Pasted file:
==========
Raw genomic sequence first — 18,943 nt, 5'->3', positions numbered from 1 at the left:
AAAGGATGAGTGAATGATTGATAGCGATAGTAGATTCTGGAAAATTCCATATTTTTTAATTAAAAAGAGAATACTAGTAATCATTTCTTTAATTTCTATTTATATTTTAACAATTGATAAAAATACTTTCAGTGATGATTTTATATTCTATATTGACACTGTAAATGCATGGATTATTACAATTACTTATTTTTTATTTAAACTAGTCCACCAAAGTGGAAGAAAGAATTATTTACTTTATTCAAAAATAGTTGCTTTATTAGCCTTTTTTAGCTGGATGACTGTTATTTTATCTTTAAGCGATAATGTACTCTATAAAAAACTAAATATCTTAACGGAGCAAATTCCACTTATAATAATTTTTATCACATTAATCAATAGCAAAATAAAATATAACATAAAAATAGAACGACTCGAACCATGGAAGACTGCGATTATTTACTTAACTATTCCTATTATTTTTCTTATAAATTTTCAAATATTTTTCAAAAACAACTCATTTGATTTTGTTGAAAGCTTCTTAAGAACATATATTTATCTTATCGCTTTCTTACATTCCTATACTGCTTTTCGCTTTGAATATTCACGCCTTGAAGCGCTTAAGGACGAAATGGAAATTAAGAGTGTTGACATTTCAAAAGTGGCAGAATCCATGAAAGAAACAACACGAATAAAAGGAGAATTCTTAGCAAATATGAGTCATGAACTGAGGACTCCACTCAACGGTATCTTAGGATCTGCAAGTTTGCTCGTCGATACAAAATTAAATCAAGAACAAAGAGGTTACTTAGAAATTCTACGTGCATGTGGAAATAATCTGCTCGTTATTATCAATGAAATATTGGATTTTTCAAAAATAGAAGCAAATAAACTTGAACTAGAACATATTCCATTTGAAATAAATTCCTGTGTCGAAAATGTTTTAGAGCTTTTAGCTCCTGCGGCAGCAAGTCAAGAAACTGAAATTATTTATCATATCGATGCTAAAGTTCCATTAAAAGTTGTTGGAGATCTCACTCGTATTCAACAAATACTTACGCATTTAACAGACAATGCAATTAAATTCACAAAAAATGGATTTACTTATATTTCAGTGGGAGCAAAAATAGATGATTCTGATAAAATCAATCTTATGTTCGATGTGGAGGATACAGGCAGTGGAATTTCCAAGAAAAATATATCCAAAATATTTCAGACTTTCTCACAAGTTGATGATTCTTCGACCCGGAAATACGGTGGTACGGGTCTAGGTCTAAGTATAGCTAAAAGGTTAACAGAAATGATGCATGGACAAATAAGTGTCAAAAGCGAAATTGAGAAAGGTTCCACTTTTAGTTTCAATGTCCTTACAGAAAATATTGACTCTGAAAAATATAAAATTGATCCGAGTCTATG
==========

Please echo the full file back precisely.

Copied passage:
Raw genomic sequence first — 18,943 nt, 5'->3', positions numbered from 1 at the left:
AAAGGATGAGTGAATGATTGATAGCGATAGTAGATTCTGGAAAATTCCATATTTTTTAATTAAAAAGAGAATACTAGTAATCATTTCTTTAATTTCTATTTATATTTTAACAATTGATAAAAATACTTTCAGTGATGATTTTATATTCTATATTGACACTGTAAATGCATGGATTATTACAATTACTTATTTTTTATTTAAACTAGTCCACCAAAGTGGAAGAAAGAATTATTTACTTTATTCAAAAATAGTTGCTTTATTAGCCTTTTTTAGCTGGATGACTGTTATTTTATCTTTAAGCGATAATGTACTCTATAAAAAACTAAATATCTTAACGGAGCAAATTCCACTTATAATAATTTTTATCACATTAATCAATAGCAAAATAAAATATAACATAAAAATAGAACGACTCGAACCATGGAAGACTGCGATTATTTACTTAACTATTCCTATTATTTTTCTTATAAATTTTCAAATATTTTTCAAAAACAACTCATTTGATTTTGTTGAAAGCTTCTTAAGAACATATATTTATCTTATCGCTTTCTTACATTCCTATACTGCTTTTCGCTTTGAATATTCACGCCTTGAAGCGCTTAAGGACGAAATGGAAATTAAGAGTGTTGACATTTCAAAAGTGGCAGAATCCATGAAAGAAACAACACGAATAAAAGGAGAATTCTTAGCAAATATGAGTCATGAACTGAGGACTCCACTCAACGGTATCTTAGGATCTGCAAGTTTGCTCGTCGATACAAAATTAAATCAAGAACAAAGAGGTTACTTAGAAATTCTACGTGCATGTGGAAATAATCTGCTCGTTATTATCAATGAAATATTGGATTTTTCAAAAATAGAAGCAAATAAACTTGAACTAGAACATATTCCATTTGAAATAAATTCCTGTGTCGAAAATGTTTTAGAGCTTTTAGCTCCTGCGGCAGCAAGTCAAGAAACTGAAATTATTTATCATATCGATGCTAAAGTTCCATTAAAAGTTGTTGGAGATCTCACTCGTATTCAACAAATACTTACGCATTTAACAGACAATGCAATTAAATTCACAAAAAATGGATTTACTTATATTTCAGTGGGAGCAAAAATAGATGATTCTGATAAAATCAATCTTATGTTCGATGTGGAGGATACAGGCAGTGGAATTTCCAAGAAAAATATATCCAAAATATTTCAGACTTTCTCACAAGTTGATGATTCTTCGACCCGGAAATACGGTGGTACGGGTCTAGGTCTAAGTATAGCTAAAAGGTTAACAGAAATGATGCATGGACAAATAAGTGTCAAAAGCGAAATTGAGAAAGGTTCCACTTTTAGTTTCAATGTCCTTACAGAAAATATTGACTCTGAAAAATATAAAATTGATCCGAGTCTATG